Session Time: 3:15pm-4:00pm
Presentation Time: 3:30pm-4:00pm
*Purpose: We aimed to evaluate the relationship of 10-μm particulate matter (PM10) with the risk of graft failure, mortality, and decline of graft function in kidney transplant recipients (KTRs).
*Methods: Air pollutant data were obtained from the Korean National Institute of Environmental Research and linked to those of 1,532 KTRs who underwent kidney transplantation in Seoul National University Hospital and Seoul National University Boramae Hospital from 2001 to 2015. Survival models were used to evaluate the association of PM10 concentrations and the risk of death-censored graft failure (DCGF), all-cause mortality, and biopsy-proven rejection (BPR) over a median follow-up of 6.31 years.
*Results: Baseline exposure was defined as the 5-year average PM10 concentration, calculated retrospectively from the event day. The annual average PM10 exposure after KT was 27.1 ± 8.0 μg/m3. Based on the 5-year baseline exposure, a 1-μg/m3 increase in PM10 concentration was associated with increased risk of DCGF (hazard ratio [HR], 1.106; 95% confidence interval [CI], 1.068-1.146] and BPR (HR, 1.035; 95% CI, 1.009-1.061). All-cause mortality was significantly associated with 5-year average PM10 concentrations before the event (HR, 1.146; 95% CI, 1.090-1.205) in fully adjusted models.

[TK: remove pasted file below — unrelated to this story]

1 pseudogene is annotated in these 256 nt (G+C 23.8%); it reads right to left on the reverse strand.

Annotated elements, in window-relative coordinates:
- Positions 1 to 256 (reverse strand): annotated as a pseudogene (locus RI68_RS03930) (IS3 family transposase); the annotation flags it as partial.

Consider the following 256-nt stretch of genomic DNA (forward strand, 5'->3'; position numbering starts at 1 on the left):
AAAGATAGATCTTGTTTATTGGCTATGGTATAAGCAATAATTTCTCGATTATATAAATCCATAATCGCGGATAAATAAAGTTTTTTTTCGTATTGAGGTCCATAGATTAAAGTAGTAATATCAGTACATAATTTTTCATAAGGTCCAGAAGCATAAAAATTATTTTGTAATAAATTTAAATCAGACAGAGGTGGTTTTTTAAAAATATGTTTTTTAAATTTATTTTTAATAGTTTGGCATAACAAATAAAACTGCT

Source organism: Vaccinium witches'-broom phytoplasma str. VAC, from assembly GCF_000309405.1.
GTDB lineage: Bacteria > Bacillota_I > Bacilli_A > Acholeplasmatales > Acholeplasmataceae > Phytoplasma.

*Conclusions: Long-term PM10 exposure have a significant association with respect to the risk of biopsy-proved rejections (BPR), death-censored graft failure (DCGF), and all-cause mortality.
To cite this abstract in AMA style:Kim Y, Lee J. Clinical Outcomes Associated with Long-Term Exposure to Airborne Particulate Pollution in Kidney Transplant Recipients [abstract]. Am J Transplant. 2020; 20 (suppl 3). https://atcmeetingabstracts.com/abstract/clinical-outcomes-associated-with-long-term-exposure-to-airborne-particulate-pollution-in-kidney-transplant-recipients/. Accessed March 1, 2021.
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